UNIT 1: ENVIRONMENT, ECOSYSTEM AND BIODIVERSITY 1. Differentiate between a biome and an ecosystem On earth there are many sets of ecosystems which are exposed to same climatic conditions and having dominant species with similar lifecycle,Climatic adaptations and physical structure. This set of Ecosystem is called Biome (Small ecosystem) A group of Organisms Interacting among themselves and with environment is known as ecosystem.- is the basic functional unit of Ecology. 2. Define: Food chain and Food Web In linear food chains, if one species gets affected or becomes extinct, then the species in the subsequent tropic levels are also affected. Net work of food chain Food web if one species gets affected, it does not affect other tropic levels so seriously. 3. Differentiate between genetic diversity and species diversity Genetic diversity diversity within species ie., variations of genes within the species. Species diversity - diversity between different species. The sum of varieties of all the living organisms at the species level is known as species diversity. 4. Define the terms producers and consumers Producers depend on their food themselves through Photosynthesis. Eg. All green plants , trees. Consumers. - depend directly or indirectly on the producers eg. Plant eating species, animals eating species. 5. What are ecological pyramids? Graphical representation of structural and function of tropic levels of an ecosystem is called ecological pyramids. 6. Define Hot spots of biodiversity The hot spots are the geographic areas which possess high endemic species. 7. Define biodiversity. Biodiversity the variety and variability among all groups of living organisms and the ecosystem in which they occur. 8. Define ecology. Ecology study of interactions among organisms or group of organisms with their environment (Biotic and Abiotic Organisms) 9. What is ecological succession? The progressive replacement of one community by another till the development of stable community in a particular area is called ecological succession.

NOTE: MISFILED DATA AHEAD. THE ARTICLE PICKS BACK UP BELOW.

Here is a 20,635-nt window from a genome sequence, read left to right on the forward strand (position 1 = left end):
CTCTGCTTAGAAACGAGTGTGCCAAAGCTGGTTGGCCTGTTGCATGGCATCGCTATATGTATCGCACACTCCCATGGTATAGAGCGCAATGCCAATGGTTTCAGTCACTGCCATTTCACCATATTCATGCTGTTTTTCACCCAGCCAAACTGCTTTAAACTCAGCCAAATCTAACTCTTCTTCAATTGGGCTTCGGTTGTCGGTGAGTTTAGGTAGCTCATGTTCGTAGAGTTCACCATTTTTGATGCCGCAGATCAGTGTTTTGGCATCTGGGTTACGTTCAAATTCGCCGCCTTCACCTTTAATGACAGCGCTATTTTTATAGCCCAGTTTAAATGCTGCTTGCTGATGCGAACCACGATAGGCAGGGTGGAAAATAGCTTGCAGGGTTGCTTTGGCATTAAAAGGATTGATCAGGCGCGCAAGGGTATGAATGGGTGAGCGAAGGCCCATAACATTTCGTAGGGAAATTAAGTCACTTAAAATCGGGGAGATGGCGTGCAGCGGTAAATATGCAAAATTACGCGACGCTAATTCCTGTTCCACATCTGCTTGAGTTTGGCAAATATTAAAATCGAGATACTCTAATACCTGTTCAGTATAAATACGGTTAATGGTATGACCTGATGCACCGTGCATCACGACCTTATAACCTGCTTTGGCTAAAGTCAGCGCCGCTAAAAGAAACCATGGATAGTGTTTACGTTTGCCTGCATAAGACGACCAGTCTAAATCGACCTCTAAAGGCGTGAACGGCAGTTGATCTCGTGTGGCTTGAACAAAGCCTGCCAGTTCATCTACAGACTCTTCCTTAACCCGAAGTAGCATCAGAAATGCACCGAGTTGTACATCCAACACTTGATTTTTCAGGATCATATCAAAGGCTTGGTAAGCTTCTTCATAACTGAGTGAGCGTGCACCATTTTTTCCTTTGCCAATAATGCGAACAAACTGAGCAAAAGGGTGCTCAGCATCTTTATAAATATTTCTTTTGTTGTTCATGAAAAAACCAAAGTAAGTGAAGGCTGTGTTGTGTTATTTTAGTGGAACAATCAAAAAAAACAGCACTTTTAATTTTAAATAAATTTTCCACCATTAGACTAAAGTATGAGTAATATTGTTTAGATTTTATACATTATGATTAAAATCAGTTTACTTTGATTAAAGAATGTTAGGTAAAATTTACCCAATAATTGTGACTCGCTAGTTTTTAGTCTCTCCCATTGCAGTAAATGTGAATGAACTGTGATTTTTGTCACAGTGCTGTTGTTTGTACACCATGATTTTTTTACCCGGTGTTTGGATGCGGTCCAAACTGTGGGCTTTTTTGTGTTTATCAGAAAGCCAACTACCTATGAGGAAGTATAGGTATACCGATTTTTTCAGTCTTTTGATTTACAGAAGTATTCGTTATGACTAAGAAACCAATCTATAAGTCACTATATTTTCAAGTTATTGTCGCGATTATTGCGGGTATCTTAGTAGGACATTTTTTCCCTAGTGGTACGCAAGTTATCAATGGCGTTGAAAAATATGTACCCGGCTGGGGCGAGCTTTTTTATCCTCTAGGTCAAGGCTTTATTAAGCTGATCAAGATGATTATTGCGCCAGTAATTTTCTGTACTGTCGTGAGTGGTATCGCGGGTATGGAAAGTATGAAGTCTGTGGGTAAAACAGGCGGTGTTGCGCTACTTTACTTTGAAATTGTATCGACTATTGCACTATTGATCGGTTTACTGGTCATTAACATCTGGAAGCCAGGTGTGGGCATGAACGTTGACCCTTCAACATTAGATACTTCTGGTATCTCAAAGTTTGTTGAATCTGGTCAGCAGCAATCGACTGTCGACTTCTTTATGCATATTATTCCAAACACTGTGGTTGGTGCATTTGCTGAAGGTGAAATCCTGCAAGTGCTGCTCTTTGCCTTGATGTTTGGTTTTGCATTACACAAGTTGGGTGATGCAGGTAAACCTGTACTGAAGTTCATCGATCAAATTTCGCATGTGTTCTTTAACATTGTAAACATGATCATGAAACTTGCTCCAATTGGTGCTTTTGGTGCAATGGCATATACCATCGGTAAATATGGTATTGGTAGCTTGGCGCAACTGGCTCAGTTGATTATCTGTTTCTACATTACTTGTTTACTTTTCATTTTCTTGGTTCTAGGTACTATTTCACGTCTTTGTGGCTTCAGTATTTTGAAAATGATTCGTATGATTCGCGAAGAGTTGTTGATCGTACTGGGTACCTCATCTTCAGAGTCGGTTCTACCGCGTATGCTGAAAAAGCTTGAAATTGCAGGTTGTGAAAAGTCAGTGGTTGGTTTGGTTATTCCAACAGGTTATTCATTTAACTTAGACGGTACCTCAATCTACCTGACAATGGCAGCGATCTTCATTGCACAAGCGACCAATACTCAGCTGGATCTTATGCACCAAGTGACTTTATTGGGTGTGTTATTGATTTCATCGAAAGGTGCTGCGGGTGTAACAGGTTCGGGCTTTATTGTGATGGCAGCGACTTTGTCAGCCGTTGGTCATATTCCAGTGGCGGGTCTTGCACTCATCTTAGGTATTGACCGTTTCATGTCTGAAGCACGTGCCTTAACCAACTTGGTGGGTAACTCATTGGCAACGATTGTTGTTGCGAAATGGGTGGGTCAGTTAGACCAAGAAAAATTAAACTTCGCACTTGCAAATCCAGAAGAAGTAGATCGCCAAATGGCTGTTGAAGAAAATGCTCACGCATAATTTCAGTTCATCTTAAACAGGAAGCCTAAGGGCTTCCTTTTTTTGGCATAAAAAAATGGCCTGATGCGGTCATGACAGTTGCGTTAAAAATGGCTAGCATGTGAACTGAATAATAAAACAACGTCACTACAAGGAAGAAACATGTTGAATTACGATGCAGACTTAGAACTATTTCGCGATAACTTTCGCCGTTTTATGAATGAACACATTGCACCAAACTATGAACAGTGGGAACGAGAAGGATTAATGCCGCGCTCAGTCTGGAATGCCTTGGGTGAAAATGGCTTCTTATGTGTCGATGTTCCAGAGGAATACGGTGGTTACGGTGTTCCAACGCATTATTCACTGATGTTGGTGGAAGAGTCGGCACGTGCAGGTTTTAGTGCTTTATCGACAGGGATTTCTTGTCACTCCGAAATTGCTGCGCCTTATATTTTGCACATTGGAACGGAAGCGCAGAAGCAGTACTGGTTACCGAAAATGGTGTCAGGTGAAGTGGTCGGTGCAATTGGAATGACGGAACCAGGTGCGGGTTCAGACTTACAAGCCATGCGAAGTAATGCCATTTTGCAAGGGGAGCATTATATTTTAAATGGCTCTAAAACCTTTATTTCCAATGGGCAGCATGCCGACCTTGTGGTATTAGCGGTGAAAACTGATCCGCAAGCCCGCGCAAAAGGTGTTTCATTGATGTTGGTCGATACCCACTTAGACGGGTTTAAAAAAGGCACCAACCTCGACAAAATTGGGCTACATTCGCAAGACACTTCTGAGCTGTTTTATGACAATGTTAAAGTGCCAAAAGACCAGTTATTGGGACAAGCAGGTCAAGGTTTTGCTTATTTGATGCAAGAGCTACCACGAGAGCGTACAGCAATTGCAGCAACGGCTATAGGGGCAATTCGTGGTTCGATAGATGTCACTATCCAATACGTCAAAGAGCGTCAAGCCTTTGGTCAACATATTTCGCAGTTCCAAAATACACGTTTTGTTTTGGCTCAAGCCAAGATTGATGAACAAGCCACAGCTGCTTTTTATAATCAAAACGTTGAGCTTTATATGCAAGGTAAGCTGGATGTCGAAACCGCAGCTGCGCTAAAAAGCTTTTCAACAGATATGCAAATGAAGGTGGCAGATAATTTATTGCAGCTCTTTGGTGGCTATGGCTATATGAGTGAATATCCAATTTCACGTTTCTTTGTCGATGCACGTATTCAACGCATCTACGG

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Tiruvannamalai 606 611.

Course File Year : 2010 Sem. : ODD

UNIT 2:ENVIRONMENTAL POLLUTION


1. What is marine pollution? Marine pollution is defined as the discharge of waste substances in to the resulting in harm to living resource, hazards to human health, hindrance to fishery and impairment of quality for use of sea water. 2. Define a) Decibel b) COD a) Decibel:-Decibel (dB) is defined as the one tenth of the longest unit Bel. b) COD:-COD (Chemical Oxygen Demand) is the amount oxygen required for chemical oxidation of organic matter using some oxidizing agent like K2Cr2O7 and KMnO4. 3. What are the effects of noise pollution? Interferes with mans communication Hearing damage Physiological and psychological changes 4. How solid wastes are disposed ultimately? Landfill,incineration,composting 5. What are the causes of water pollution? Domestic sewage Industrial effluents Synthetic detergents Agro chemicals Oil Thermal pollutants Run off from land fills 6.What is disaster?Give few examples Disaster is a geological processes and is defined as the sudden calamity which brings misfortune and miseries to human community e.g., flood, cyclone, landslide, earthquake and Tsunami 7. Give any six air pollutants Sulphur dioxide Nitrogen oxides Sulphur trioxide Carbon dioxide Hydrocarbons Carbon monoxide

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Tiruvannamalai 606 611.

Course File Year : 2010 Sem. : ODD

UNIT:3 NATURAL RESOURCES


1. What is sustainable development? Sustainable development is defined as meeting the needs of the present without compromising the ability of future generations to meet their own needs, or extending progress, without exhausting resources, beyond the foreseeable future. 2. Write any two adverse effects caused by overgrazing. Land degradation Loss of useful species. 3. What is desertification? Give any two reasons for it. Desertification means degradation of one fertile land to desert like land. Reason-deforestation, overgrazing,mining,overgrazing 4. What are the reasons for deforestation? Deforestation means increasing agricultural production, increasing industrial activity, increasing demands for wood resources 5. Define Land Degradation. Land degradation means process of deterioration of soil or loss of fertility of soil. 6. What is an aquifer? A highly permeable layer of sediment or rock containing water 7. What does strategic metals and minerals mean? These are the metals and minerals that a country uses but cannot produce itself. essential for defence. e.g., cobalt,iron,manganese 8. What is water logging and how it is prevented? Saturation of soil with irrigation water or excessive precipitation so that the water table rises close to surface. Prevent excessive irrigation Subsurface drainage and bio drainage by trees like Eucalyptus trees are adopted Leakage from water pump are detected 9. Write any two effects of ground water depletion. lower the surface water level Land subsidence Salt water intrusion Climate change 10. List any four adverse affects of mining. Scarring and disruption of land surface